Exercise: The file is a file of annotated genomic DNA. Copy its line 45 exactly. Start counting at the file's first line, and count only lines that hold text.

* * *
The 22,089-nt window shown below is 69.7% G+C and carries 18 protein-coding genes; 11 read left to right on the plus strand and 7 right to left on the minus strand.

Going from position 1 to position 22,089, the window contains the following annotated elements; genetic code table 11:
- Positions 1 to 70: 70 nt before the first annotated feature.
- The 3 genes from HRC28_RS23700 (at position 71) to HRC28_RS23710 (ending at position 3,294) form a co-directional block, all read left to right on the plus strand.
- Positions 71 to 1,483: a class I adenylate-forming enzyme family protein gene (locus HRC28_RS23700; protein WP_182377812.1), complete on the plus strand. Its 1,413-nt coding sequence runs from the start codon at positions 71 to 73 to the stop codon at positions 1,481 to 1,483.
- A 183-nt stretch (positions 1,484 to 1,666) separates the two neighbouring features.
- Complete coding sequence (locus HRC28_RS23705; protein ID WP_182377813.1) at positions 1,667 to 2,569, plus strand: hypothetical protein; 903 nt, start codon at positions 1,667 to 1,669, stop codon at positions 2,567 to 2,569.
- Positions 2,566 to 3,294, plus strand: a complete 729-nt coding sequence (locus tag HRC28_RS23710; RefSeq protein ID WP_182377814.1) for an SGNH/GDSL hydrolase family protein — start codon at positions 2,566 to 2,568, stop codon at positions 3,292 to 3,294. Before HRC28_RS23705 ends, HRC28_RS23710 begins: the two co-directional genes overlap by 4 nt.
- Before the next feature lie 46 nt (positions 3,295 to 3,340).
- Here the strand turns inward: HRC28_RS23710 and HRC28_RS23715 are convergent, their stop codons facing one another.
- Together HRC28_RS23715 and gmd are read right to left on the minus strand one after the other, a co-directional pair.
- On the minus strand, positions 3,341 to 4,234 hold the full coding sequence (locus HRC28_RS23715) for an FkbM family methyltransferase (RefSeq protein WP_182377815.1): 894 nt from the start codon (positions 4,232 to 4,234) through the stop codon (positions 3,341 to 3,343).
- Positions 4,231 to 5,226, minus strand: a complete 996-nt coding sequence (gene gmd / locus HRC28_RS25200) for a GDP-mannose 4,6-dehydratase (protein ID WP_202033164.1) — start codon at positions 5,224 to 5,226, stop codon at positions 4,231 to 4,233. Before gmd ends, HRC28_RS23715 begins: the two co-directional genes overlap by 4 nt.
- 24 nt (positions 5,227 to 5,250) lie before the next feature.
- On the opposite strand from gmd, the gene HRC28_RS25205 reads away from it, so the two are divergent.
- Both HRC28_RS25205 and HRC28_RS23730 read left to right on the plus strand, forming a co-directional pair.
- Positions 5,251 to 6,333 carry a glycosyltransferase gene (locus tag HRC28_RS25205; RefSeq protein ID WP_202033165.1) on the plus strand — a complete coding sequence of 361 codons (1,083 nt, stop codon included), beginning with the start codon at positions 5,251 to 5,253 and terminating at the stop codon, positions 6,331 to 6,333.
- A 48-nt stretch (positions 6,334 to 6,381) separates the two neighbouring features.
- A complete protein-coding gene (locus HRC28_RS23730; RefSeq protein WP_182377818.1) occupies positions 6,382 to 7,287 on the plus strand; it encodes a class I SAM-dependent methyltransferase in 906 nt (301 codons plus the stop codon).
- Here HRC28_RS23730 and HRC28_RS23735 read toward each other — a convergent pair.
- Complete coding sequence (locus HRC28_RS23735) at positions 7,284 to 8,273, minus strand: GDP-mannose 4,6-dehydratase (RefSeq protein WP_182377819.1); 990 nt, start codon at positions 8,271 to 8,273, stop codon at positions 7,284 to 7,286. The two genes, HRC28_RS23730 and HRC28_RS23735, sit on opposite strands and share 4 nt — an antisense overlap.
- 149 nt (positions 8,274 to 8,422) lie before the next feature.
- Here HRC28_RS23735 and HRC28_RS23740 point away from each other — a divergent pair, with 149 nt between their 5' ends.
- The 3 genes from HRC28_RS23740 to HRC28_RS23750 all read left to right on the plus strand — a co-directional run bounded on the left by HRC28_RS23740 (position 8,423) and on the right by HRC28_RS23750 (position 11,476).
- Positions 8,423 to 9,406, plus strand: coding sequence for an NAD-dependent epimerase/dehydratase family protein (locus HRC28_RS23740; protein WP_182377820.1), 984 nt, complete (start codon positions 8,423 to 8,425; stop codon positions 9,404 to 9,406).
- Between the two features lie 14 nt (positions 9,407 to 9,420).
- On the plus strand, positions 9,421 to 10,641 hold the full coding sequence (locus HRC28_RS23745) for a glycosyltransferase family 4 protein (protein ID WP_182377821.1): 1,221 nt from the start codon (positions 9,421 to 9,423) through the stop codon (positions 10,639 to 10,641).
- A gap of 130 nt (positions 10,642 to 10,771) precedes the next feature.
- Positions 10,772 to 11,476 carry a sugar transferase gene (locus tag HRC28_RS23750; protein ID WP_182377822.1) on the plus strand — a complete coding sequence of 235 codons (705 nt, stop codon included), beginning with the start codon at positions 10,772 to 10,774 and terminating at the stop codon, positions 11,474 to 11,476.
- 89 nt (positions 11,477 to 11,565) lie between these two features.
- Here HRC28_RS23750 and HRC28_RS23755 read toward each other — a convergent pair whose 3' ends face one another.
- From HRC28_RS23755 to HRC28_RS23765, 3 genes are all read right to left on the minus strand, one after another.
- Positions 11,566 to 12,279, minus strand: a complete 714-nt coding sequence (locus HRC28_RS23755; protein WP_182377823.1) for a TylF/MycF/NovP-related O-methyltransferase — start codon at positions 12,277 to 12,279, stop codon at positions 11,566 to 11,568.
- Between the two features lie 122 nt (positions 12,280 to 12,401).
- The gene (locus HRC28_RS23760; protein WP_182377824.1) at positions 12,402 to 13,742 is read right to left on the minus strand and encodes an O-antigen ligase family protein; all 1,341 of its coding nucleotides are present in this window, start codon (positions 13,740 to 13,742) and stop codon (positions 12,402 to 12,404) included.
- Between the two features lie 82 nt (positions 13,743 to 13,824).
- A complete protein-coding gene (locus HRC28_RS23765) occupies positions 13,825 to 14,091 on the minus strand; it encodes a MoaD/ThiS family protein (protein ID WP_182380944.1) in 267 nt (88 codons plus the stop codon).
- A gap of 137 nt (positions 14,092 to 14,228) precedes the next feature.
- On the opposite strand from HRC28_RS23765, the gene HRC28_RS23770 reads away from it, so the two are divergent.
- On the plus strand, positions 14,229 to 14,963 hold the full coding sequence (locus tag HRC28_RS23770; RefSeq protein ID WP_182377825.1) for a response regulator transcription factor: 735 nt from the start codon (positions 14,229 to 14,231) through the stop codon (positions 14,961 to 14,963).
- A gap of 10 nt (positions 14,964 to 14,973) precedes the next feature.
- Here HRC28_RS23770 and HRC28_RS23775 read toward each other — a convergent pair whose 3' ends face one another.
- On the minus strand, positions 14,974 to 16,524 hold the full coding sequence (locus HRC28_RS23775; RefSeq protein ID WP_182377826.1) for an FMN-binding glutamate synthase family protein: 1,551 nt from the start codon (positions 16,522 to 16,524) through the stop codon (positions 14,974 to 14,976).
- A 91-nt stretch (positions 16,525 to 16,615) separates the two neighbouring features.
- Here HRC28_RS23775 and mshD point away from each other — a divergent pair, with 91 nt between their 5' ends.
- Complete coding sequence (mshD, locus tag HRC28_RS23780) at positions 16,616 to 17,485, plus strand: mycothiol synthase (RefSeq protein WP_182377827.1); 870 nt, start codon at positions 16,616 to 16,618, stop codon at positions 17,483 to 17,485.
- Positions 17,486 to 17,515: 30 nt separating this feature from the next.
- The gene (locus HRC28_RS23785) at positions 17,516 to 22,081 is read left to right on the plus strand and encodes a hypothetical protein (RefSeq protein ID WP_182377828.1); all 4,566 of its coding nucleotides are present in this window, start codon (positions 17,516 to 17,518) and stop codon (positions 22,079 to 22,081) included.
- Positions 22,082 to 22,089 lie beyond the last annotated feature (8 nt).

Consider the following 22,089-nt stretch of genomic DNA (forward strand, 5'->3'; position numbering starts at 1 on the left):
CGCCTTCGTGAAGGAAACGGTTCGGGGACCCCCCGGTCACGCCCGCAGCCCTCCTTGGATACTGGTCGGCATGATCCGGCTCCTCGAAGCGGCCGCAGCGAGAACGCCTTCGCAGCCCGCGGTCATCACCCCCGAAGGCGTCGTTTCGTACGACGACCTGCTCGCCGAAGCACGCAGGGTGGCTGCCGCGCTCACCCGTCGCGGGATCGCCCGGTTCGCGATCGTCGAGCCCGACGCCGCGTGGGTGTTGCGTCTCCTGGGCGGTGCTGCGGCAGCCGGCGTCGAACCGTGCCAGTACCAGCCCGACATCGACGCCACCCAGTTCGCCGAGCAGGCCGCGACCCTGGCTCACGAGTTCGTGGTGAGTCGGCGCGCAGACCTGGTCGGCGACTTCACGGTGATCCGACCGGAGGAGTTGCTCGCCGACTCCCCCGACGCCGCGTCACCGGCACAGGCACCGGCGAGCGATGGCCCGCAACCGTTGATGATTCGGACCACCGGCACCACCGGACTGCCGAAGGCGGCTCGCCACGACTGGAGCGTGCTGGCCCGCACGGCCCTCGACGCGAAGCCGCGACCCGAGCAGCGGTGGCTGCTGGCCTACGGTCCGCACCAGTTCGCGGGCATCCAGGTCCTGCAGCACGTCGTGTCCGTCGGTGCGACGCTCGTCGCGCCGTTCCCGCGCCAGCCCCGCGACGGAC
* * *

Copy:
- Here HRC28_RS23775 and mshD point away from each other — a divergent pair, with 91 nt between their 5' ends.